SWW: How did you get into agenting?
ST: I was actually teaching high school English and feeling a little disillusioned. Meanwhile my younger sister graduated college and started working in textbook publishing. I kept hearing about everything she did and thinking "I would like that." So I picked up and moved and took an unpaid internship at FinePrint to learn the industry. And I loved it. Luckily they loved me too.
SWW: What genres do you rep?
ST: I represent children's books - middle grade and YA. And I'm also representing adult genre fiction - particularly all subgenres of romance, fantasy, science fiction.
SWW: A query comes across your in-box that has you jumping out of your seat to request the full ASAP. What is it about?
ST: For me, it's less plot (what it's about) and more character and voice. I can say I'm reading all YA science fiction, thriller, and horror queries extra closely because I'm really looking for those right now. And the same with adult paranormal romance and adult urban fantasy. But I'm first and foremost into character and I request fulls based on pages. I read the query and then jump down to check out the pages. There I want a great opening line - something that hooks me and shows voice.
SWW: What are your pet peeves for queries?
ST: When authors tell me about myself. I know me - and it's always frustrating when they say something about me that's wrong. Or when someone sends a query that tells me to go to their website without saying what the book is about. Then there's the do not mention phrases, it's frustrating to here things like "Oprah will love this!" or "This manuscript will be an awesome movie!" or "By signing me, I'll make you a millionaire!" It all points to unrealistic expectations or lack or research, and all I really want to know is the book.
SWW: The query rocked - so you requested a partial/full. Now you're passing. What happened between query and pages?
ST: A lot of things can happen here. Maybe the plot unraveled somewhere, or character motivations are missing, or the first 50 pages are really polished and then the rest of the ms doesn't feel edited (it happens). Or it's just good.
And this is one of the hardest things about publishing. There really aren't a lot of bad manuscripts. There are some, but mostly what I request and see are manuscripts that are good but just not great. In today's market they need a wow factor or something that doesn't let me forget about the characters and their story long after I've finished reading. The projects I end up signing are the ones that all my colleagues in the office know about because when I finish I'm stuck on those characters for days and I talk about them all the time.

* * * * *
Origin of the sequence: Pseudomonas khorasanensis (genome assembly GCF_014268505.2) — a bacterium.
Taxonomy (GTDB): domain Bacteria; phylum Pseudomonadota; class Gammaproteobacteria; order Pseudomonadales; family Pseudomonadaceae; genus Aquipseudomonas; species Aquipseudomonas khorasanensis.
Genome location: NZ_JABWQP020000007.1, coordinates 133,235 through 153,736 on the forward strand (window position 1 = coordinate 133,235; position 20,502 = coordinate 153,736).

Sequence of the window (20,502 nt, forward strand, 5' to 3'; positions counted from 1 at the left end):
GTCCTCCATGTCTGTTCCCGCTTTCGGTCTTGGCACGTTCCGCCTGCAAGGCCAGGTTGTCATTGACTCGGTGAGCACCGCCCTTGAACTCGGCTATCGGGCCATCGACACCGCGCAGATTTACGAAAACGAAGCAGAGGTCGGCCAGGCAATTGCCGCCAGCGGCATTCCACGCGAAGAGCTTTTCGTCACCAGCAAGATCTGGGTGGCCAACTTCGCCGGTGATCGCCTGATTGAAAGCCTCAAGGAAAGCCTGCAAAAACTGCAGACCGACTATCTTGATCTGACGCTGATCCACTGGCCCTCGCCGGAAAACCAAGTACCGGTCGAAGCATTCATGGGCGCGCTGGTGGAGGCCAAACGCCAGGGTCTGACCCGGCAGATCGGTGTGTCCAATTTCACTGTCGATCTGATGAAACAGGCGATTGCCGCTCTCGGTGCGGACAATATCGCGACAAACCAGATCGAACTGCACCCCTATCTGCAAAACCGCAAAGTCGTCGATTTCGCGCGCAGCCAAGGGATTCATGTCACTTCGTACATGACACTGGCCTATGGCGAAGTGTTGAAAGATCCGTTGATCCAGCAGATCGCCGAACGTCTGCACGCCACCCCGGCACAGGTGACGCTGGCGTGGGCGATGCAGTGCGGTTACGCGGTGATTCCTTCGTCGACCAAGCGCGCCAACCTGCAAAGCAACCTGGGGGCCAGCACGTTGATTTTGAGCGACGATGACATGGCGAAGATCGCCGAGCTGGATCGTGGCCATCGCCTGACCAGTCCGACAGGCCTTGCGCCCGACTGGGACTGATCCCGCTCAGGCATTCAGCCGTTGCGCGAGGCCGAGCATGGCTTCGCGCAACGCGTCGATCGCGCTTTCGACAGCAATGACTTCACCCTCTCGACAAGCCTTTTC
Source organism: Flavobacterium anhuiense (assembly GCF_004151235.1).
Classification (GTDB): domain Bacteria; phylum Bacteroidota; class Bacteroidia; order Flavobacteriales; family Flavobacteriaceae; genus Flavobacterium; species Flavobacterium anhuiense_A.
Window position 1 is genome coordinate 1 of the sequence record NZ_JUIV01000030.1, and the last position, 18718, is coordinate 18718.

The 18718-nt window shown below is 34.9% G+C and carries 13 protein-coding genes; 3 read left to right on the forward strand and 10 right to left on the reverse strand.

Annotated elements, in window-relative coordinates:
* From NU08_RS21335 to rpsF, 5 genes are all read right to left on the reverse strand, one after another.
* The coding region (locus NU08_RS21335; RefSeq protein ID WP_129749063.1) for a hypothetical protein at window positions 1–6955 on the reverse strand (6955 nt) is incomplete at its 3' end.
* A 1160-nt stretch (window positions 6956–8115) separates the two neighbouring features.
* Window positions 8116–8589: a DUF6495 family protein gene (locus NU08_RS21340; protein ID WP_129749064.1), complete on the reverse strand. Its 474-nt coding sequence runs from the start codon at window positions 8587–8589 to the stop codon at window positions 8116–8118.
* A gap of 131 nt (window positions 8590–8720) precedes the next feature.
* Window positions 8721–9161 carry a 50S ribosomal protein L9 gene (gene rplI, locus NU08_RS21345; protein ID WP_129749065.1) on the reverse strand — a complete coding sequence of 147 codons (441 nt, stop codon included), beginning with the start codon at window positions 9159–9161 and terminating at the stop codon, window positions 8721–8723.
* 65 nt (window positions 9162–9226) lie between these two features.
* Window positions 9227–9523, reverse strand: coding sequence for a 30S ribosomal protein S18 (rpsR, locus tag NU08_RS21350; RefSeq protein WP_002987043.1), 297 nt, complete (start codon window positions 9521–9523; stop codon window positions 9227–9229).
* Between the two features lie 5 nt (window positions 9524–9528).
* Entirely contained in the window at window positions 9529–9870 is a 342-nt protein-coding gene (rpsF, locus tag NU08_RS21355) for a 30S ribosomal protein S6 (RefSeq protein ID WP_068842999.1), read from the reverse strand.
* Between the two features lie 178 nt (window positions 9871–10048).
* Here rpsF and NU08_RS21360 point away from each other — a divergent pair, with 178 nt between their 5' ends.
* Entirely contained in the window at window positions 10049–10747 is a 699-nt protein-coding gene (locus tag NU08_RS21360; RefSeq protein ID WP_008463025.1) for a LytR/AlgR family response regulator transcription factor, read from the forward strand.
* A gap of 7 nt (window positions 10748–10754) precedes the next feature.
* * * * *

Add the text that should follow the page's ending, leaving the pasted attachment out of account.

So then the question is how do you give a manuscript the wow aspect, and part of that will always be subjective, but strong characters with strong voices do it every time.
SWW: What do you want to see more of in your submission pile?
ST: I would love an upmarket women's fiction manuscript with some kind of unique commercial hook (like Time Traveler's Wife), high concept literary YA and middle grade (like How I Live Now and When You Reach Me), adult paranormal romance or urban fantasy that breaks out of the typical genre tropes, and a dark romantic fantasy (like The Black Jewels Trilogy or The Kushiel Series).
SWW: Do any of your clients have books coming out soon?
ST: Personal Demons by Lisa Desrochers just came out on September 14th! Allison Pang's Brush of Darkness comes out January 25th. Hannah Moskowitz's Invincible Summer is out April 19th, and Arlaina Tibensky's And Then Things Fall Apart is out in June.
|Buy it here|
SWW: What are you currently reading? (Other than fantastic client manuscripts and slush)
ST: Eternal Brush of Darkness by Jeaniene Frost
SWW: Salty or sweet?
SWW: If you could give writers querying you one piece of advice, what would it be?
ST: Take. Your. Time.
SWW: Do you twitter?
ST: @sztownsend81 and confessionsofawanderingheart.
SWW: If you were stranded on a desert island with only one book to read, what is it?
ST: I can't be stranded with my kindle and it's 3G? If I have to choose, I'm going to be logical and choose the book that I've reread the most The Great Gatsby by F. Scott Fitzgerald. (Ender's Game, Time Traveler's Wife, and several manuscripts I've read in the past couple months are close behind though.) Really I'm just not sure if I could live with only one book.
Thank you Suzie Townsend from Fine Print Literary Management for participating in this interview. If you are interested in querying Suzie please follow her submission guidelines that can be found here.